Identity documents are issued to South African citizens or permanent residence permit holders who are 16 years or older. People (including spouses and children) who are working for the South African government or one of its statutory bodies outside of South Africa also qualify to receive South African ID books.

 

You can apply for your ID book at any office of the Department of Home Affairs or any South African mission or consulate overseas. All applications are sent to the Department’s head office in Pretoria. There, your fingerprints will be matched with those already on record or entered into the National Population Register. Your application will then be processed and once issued, your ID book will be forwarded to the office where you made your application for you to collect.

 

You must provide your cellphone number in your application so that you can receive regular updates on the progress of your application by SMS. To get the SMS updates, simply SMS the word “ID” followed by your ID number to 32551. You will be charged R1 for each SMS sent.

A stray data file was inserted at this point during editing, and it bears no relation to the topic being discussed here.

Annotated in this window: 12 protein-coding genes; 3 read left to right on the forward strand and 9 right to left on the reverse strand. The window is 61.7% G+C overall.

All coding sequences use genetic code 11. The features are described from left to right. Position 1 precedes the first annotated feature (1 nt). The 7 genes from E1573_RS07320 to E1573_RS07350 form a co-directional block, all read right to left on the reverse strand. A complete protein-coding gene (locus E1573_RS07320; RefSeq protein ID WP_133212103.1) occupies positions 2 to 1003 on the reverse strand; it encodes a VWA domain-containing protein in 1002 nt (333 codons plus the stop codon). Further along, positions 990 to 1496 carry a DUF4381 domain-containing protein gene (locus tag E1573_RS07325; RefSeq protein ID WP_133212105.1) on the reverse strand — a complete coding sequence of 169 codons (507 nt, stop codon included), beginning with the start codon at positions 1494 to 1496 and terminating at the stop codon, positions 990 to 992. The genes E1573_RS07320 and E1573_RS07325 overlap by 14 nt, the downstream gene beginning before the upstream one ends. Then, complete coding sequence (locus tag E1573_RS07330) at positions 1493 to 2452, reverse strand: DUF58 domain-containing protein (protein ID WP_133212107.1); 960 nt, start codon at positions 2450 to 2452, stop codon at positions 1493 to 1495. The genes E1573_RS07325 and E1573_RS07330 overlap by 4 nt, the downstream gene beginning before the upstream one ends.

Applying for an Identity book / Identity document for the first time

 

First time applicants must submit the following documentation to their nearest Department of Home Affairs office or South African mission or consulate abroad:

 

    Form BI-9, completed in black ink

    A certified copy of your Birth certificate or reference book  or a copy of the old Transkei, Bophutatswana, Venda or Ciskei homelands identity or travel documents

    Two identical, colour  photographs

 

Your fingerprints will be taken by a Home Affairs official and imprinted on Form DHA-9.

If you are a naturalised citizen or a permanent residence permit holder you must attach the following to your application form:

 

    your naturalisation certificate and a copy, which will be certified by Home Affairs

    your permanent residency certificate and a copy, which will be certified by Home Affairs

    your exemption certificate and a copy, which will be certified by Home Affairs

    Form BI-1620, which must be  completed at a Home Affairs office

 

If the permanent residence permit or exemption certificate cannot be furnished, Form BI-829 must be completed for the issuing of a duplicate thereof. If the naturalization certificate cannot be furnished, you must apply for a duplicate prior to submitting the ID book application.